YouTube makes a movie

2010-07-07 08:12

With the help of director Kevin Macdonald, producer Ridley Scott

and a few hundred other filmmakers, YouTube is making a movie.

YouTube, owned by Mountain View, California-based Google Inc., is

organising the creation of Life in a Day, a project that plans to document July

24 with user-submitted videos from around the world.

YouTube is asking people to upload footage of their daily lives.

Macdonald (The Last King of Scotland, State of Play) serves as director and will

edit together a feature-length documentary from the submitted material. Scott

(Gladiator, Robin Hood) will produce.

“I hope it will be something that will open people’s eyes to the

possibilities of user-generated film,” Macdonald said. “Of course, it’s a risk.

It could be that I won’t get anything interesting back. But I don’t think that

will be the case. I’m sure there will be some real gems, some real magic, which

is what I’m looking for.”

The film will premiere at the Sundance Film Festival in January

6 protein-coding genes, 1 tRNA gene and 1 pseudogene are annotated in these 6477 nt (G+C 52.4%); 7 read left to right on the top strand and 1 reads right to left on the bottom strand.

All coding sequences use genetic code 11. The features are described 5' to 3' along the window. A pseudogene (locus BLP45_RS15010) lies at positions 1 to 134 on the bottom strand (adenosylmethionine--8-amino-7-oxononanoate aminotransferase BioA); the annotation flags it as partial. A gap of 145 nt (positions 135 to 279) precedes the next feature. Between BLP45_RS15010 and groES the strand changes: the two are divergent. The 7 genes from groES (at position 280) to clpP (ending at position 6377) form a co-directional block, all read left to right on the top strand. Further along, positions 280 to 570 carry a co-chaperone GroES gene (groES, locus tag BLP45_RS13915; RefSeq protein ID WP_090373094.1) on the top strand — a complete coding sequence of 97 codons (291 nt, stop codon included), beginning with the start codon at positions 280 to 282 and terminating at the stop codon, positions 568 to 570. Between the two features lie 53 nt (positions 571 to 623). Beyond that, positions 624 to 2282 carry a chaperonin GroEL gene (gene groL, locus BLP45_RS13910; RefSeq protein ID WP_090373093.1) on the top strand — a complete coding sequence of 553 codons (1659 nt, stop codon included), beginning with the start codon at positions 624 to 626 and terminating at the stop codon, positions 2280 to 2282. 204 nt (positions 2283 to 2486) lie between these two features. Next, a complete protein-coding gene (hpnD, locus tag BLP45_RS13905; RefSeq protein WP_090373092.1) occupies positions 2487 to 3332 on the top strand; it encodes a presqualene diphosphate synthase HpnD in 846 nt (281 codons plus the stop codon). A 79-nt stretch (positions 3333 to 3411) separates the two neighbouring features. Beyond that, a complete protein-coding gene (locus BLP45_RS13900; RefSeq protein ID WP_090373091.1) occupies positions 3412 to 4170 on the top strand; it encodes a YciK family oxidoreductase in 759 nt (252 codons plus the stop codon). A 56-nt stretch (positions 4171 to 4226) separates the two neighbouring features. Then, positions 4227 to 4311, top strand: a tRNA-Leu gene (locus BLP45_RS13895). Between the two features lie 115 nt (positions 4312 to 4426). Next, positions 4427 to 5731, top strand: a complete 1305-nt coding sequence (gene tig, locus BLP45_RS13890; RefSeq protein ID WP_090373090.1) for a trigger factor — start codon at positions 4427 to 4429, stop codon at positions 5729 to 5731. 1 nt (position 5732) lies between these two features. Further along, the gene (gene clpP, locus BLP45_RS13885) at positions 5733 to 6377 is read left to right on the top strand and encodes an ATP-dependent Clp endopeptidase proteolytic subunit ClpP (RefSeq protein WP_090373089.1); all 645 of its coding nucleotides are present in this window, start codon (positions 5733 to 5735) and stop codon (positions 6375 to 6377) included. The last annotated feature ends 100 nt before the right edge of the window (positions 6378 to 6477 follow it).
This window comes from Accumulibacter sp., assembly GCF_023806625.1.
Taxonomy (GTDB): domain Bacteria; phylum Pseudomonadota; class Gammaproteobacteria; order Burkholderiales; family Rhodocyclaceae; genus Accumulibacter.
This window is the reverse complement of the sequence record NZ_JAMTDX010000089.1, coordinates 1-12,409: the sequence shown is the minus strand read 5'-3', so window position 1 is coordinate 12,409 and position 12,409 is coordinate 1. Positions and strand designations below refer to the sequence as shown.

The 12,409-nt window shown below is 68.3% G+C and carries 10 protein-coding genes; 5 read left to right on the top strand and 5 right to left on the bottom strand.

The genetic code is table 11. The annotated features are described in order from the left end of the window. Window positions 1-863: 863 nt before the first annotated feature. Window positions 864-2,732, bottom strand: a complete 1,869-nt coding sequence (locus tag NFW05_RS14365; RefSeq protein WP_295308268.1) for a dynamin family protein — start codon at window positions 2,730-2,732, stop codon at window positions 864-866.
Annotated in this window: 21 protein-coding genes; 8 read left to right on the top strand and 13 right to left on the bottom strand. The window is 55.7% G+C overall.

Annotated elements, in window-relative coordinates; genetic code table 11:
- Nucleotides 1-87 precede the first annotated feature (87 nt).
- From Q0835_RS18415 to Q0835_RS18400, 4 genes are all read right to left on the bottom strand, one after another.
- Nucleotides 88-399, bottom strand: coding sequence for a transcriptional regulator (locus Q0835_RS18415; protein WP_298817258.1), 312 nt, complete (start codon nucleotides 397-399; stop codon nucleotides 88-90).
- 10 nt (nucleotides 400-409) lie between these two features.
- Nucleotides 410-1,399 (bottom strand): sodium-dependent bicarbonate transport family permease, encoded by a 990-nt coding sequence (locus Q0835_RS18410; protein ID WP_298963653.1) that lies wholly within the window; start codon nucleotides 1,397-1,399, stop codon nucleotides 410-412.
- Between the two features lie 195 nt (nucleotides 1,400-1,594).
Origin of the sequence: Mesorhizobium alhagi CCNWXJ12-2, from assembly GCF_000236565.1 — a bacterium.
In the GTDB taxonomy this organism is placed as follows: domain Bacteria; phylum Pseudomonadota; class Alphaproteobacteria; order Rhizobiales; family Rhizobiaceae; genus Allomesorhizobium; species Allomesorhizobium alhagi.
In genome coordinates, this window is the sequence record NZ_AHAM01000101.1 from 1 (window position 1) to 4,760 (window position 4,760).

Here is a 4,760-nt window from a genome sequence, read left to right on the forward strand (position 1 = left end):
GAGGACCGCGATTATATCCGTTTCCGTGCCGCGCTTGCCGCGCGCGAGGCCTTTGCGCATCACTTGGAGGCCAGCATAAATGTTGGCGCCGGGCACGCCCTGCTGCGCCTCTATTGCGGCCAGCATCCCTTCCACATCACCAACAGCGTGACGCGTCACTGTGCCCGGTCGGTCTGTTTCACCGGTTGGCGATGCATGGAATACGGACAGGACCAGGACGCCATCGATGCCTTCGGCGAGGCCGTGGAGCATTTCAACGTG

next year. It will simultaneously be streamed on YouTube for free. Those whose

footage makes it into the film will be credited as co-directors, and 20 of them

will be flown to Sundance for the premiere.

The project mirrors YouTube’s two previous crowd-sourcing efforts

to marry its enormous community with professionals.

“It’s not a mainstream film I’m going to make, it’s an experimental

film,” Macdonald said. “I don’t think that everybody can write a great novel,

and I don’t believe that everybody can paint a great picture. But in this

instance, people can contribute to what I hope is going to be a great film by

giving something of themselves.”

Such a global enterprise could be difficult on a number of counts,

the least of which might be managing the myriad languages that will be spoken in

the videos. Users must be at least 13 years old, and they can be from anywhere

except those countries restricted by US export controls.

Contributors will have a week to upload their videos to YouTube,

which means some could send videos not shot on July 24. Pollack said they are

working under “the honour code.”

Macdonald said he’s more concerned that he won’t get material

that’s honest and revealing. “For me, the most important thing is that people

are intimate,” he said. “Honesty is what I want.”

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